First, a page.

In the past decade, most of studies used either one- or two-item questionnaire to assess craving. Because of that, the assessment of craving is rather one-sided and the psychometric properties cannot be determined. In 1991, Tiffany and Drobes developed the 32-item Questionnaire on Smoking Urges (QSU). This self-report tool intends to capture different aspects of craving ranging from positive expectations about the effects of smoking to more general, overwhelming urges to smoke.
Factor analysis for the QSU showed that it consists of two clearly obvious underlying factors, which can be described as “the desire and intention to smoke with an anticipation of pleasure from smoking” and “the relief from nicotine withdrawal or negative affect with an urgent and overwhelming desire to smoke” (Tiffany and Drobes, 1991).
However, because of its length, the QSU became less appropriate and impractical in clinical and laboratory settings where a fast assessment of craving is important with additional measures. With this in mind, Cox et al. developed the QSU-Brief, which is an abbreviated version of the QSU consisting of only ten items that can be completed in about two minutes to represent the two factors found in the longer QSU (Cox et al., 2001). Factor 1 includes items assess the positive (the desire and intention to smoke, pleasure) and factor 2 includes items assess the negative reinforcing aspects of tobacco (the desire to smoke in anticipation of relieving negative effect) (Davies et al., 2000; Cox et al., 2001). In this questionnaire, factor 1 includes the items 1, 3, 6, 7, and 10, while factor 2 includes the items 4, 8, and 9. In spite of the inclusion of items 2 and 5 in factor 2 of the original QSU, they are not assigned to any subscale of the QSU-Brief as they are appeared to be uncertain by loading on both factors (Cox et al., 2001). Further studies confirmed these favourable psychometric properties (Cappelleri et al., 2007; Cepeda-Benito and Reig-Ferrer, 2004). Since then the 10-item QSU-Brief has been used in a wide variety of studies (Attwood et al., 2008; Bradley et al., 2008; LaRowe et al., 2007).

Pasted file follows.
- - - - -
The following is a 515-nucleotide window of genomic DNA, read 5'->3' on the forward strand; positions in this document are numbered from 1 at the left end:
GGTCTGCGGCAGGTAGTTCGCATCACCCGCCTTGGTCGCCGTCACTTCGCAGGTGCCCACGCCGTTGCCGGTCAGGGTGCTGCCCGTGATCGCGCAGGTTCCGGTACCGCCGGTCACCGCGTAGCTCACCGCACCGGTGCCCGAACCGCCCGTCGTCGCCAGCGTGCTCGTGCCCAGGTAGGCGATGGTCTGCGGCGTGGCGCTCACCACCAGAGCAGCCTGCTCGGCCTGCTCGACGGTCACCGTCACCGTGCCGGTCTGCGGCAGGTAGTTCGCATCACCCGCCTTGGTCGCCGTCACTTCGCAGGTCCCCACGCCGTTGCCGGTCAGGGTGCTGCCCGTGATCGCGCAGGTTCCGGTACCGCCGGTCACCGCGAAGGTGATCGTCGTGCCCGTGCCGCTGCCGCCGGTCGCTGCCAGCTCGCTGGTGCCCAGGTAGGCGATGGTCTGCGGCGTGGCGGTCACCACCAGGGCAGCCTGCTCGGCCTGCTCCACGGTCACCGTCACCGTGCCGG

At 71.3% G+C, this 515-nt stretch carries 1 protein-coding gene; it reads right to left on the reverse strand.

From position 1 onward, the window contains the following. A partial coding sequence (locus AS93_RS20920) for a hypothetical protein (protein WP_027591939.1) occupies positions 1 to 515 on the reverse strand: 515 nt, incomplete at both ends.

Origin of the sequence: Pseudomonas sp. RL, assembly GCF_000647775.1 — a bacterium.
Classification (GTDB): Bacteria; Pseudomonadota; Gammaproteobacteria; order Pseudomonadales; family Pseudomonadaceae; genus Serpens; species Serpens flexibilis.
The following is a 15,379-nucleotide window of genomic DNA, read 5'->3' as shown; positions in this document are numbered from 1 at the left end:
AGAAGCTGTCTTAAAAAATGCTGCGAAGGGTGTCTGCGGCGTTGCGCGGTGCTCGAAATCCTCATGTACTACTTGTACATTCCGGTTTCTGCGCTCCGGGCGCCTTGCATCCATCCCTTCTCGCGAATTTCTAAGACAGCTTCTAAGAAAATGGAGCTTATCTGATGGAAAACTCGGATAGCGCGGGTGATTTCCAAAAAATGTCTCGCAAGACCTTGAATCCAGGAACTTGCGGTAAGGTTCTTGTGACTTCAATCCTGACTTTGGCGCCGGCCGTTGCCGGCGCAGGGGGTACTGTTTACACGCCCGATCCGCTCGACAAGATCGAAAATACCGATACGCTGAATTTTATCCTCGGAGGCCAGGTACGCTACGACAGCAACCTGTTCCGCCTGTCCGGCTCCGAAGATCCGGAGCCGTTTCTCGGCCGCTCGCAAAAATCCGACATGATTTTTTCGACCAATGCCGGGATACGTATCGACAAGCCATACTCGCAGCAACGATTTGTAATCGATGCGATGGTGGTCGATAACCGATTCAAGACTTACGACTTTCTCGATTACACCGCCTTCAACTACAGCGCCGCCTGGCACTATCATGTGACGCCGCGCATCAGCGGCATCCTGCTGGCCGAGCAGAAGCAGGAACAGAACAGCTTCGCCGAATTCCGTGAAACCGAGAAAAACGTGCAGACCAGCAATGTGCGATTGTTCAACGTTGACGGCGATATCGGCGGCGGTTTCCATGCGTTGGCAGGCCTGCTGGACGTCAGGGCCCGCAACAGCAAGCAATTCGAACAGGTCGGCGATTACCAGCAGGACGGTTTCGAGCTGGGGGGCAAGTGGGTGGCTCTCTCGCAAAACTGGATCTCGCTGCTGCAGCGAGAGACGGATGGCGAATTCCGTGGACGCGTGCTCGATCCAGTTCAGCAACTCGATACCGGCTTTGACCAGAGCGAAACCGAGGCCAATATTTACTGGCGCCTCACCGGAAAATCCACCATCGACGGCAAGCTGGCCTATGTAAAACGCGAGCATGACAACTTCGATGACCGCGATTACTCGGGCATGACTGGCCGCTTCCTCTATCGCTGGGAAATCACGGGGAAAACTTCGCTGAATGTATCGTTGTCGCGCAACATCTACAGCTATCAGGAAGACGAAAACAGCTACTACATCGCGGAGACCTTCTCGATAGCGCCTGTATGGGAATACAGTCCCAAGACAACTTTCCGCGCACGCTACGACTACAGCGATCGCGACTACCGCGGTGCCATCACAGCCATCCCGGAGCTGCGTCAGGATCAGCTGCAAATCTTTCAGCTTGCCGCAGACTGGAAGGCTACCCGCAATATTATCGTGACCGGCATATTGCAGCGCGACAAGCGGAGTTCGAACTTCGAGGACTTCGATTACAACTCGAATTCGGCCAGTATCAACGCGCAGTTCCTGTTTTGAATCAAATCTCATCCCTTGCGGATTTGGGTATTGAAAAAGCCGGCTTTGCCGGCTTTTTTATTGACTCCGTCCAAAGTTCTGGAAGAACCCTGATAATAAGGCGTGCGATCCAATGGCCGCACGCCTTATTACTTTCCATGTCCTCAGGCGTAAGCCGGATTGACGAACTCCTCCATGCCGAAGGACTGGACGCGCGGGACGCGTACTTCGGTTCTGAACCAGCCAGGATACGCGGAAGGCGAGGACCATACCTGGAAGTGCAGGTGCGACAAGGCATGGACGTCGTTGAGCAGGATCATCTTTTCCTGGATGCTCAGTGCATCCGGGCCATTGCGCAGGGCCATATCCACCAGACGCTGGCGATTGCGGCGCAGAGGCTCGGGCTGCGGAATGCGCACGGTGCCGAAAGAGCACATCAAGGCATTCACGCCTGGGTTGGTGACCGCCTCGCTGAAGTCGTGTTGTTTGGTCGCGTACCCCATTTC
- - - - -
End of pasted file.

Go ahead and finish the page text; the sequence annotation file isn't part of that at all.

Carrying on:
The decision to develop the Malay version of MNWS and QSU-Brief was based on the fact that there was only one scale for the assessment of nicotine withdrawal symptoms in Malay (the 28-item of the Wisconsin Smoking Withdrawal Scale that done by Awaisu et al in 2010) for use in clinical research and routine clinical practice in Malaysia or other Malay speaking population. Another one is to aid in the measurement of these symptoms which will help to understand why some interventions may be more useful in quit smoking than others. In addition, MNWS (as mentioned above) is considered as the briefest scale among the self-report measures of nicotine withdrawal symptoms currently available. For choosing the QSU-Brief, there was no translated scale to evaluate craving to smoke in Malay language for research and clinical practice. We therefore subjected MNWS and QSU-Brief for translation and validation process for future use by clinicians and researchers.